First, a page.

Color Stories: A Community Conversation on Color
Artist Mēlani Naim brought her project "Color Stories: A Community Conversation on Color" to Maryland Hall for Annapolis Arts Week. This exhibit shares the color story she discovered.
Open Through Fall 2021
Under Construction Arts is an annual week-long residency to celebrate the artistic process. For the 2021 residency, during Annapolis Arts Week, we welcomed Artist Mēlani Naim and her project "Color Stories: A Community Conversation on Color." Naim's residency included opportunities for the community to contribute to the project plus digital engagement, virtual meditations on color and an Artist Talk.
The public was invited to share their own color stories by taking a picture of color in their community. Naim took the community contributions and mapped them into art pieces, now on display in the Chaney Gallery and part of this ongoing work in progress.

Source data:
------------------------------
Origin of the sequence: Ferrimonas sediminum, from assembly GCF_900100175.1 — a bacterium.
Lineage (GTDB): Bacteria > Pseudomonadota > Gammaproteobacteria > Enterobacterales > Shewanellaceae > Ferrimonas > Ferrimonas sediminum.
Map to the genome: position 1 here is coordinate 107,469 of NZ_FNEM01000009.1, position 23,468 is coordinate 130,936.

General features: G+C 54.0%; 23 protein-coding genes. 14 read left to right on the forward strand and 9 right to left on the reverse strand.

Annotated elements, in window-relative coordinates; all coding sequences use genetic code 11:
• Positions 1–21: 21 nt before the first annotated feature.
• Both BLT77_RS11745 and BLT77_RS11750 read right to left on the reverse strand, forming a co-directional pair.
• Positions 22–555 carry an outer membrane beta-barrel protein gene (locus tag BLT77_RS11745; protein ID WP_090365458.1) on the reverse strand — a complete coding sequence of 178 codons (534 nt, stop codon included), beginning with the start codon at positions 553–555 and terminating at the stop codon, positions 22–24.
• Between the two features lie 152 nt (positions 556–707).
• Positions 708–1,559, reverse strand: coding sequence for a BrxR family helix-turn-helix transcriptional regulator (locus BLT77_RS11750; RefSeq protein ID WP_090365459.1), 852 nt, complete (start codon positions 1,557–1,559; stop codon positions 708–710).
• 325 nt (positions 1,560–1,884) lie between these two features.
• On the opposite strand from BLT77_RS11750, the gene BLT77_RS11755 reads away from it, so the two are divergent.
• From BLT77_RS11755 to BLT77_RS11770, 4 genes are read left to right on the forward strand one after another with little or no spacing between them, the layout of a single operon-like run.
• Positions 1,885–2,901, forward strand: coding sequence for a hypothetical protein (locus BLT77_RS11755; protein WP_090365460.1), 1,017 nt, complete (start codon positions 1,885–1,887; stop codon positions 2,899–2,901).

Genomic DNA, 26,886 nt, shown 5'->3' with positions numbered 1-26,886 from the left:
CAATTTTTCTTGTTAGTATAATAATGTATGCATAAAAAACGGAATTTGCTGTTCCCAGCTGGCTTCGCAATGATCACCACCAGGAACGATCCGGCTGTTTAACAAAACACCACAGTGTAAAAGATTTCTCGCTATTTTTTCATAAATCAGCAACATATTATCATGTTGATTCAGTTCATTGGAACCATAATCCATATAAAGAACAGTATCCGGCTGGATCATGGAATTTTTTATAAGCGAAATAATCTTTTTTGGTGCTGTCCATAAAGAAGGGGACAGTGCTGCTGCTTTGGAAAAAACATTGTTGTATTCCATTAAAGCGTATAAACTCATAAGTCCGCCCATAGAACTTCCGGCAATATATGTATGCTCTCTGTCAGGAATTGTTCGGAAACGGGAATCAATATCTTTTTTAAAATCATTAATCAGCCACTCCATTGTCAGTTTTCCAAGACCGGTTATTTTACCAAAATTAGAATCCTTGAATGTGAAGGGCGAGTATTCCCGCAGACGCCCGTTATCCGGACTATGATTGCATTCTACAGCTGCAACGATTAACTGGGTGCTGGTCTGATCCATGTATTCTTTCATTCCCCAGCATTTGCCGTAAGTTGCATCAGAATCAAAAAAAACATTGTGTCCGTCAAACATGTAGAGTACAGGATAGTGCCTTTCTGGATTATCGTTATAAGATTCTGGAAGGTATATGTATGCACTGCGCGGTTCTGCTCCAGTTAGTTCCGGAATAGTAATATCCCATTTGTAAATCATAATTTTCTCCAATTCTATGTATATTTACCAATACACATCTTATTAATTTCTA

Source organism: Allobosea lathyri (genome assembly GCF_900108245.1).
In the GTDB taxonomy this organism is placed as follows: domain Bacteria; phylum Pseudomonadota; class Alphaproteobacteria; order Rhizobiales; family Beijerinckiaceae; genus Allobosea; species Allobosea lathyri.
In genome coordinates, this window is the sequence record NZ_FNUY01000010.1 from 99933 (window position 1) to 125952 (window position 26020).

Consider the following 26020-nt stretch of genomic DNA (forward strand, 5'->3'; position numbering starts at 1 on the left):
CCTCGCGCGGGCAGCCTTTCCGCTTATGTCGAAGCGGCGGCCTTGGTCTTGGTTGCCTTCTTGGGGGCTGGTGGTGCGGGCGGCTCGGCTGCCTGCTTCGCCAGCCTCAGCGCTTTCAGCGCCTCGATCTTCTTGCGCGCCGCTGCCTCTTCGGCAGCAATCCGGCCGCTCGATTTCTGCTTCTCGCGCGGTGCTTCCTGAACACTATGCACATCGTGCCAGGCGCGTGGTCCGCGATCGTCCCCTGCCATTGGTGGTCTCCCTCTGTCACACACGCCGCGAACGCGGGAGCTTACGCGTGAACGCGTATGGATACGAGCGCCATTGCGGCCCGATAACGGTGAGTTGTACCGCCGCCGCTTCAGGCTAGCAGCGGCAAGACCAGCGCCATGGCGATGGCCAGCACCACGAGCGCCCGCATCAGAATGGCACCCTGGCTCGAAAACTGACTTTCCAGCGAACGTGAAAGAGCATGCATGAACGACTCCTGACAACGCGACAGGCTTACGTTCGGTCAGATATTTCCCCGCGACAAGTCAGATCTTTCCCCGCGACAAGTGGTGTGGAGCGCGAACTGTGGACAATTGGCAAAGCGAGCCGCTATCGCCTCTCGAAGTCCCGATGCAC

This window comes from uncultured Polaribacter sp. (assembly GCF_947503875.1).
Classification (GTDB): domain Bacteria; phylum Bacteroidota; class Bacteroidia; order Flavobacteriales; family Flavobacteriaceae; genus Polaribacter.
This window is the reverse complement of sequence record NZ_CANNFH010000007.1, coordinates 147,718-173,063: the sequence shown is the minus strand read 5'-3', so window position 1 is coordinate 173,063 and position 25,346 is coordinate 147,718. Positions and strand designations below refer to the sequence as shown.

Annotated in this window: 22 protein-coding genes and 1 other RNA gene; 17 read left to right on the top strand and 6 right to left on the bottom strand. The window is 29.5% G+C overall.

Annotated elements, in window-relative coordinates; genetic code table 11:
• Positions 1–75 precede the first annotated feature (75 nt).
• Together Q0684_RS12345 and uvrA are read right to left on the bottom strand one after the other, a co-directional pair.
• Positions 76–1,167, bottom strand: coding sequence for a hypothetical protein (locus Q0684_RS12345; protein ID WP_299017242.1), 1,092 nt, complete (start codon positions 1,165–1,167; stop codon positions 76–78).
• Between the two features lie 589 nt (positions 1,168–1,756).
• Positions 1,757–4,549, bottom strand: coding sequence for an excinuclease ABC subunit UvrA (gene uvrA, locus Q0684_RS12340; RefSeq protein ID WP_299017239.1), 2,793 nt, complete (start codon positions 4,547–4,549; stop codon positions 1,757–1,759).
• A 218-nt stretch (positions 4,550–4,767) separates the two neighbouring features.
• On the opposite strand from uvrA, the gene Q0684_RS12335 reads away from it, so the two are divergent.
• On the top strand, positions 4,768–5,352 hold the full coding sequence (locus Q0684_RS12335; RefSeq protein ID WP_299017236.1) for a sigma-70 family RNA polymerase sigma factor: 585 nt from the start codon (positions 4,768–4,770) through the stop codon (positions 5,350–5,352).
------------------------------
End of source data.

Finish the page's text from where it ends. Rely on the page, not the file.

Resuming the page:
Why color? The main elements that make an art piece are the fundamental elements: color, line, form. Starting with one element, like color, makes art more accessible to all. For most of us, color is extremely accessible, dynamic and diverse. For example, the color red triggers different thoughts for all of us leading to something we can all connect through and understand. Let’s open ourselves up through the lens of each of these colors.
Artist Bio: Mēlani Naim
Curator and conceptual artist Mēlani Naim is the founder of the award-winning Family Arts Museum - a migratory institution focused on the celebration of family as fine art, home as curated space, and community as gallery. Inspired by the birth of her daughter, Mēlani started her own museum reimagined her studio practice, and refined her innovative approach to community engagement, audience development, and exhibition design. Mēlani currently serves as a consultant on numerous projects and as the director of public programs at the National Museum of Women in the Arts. Her work has been highlighted by the New York Times, Atlas Obscura, Shondaland, Bmore Art, American Museum Alliance Magazine, Baltimore Magazine, Artnet, and National Geographic.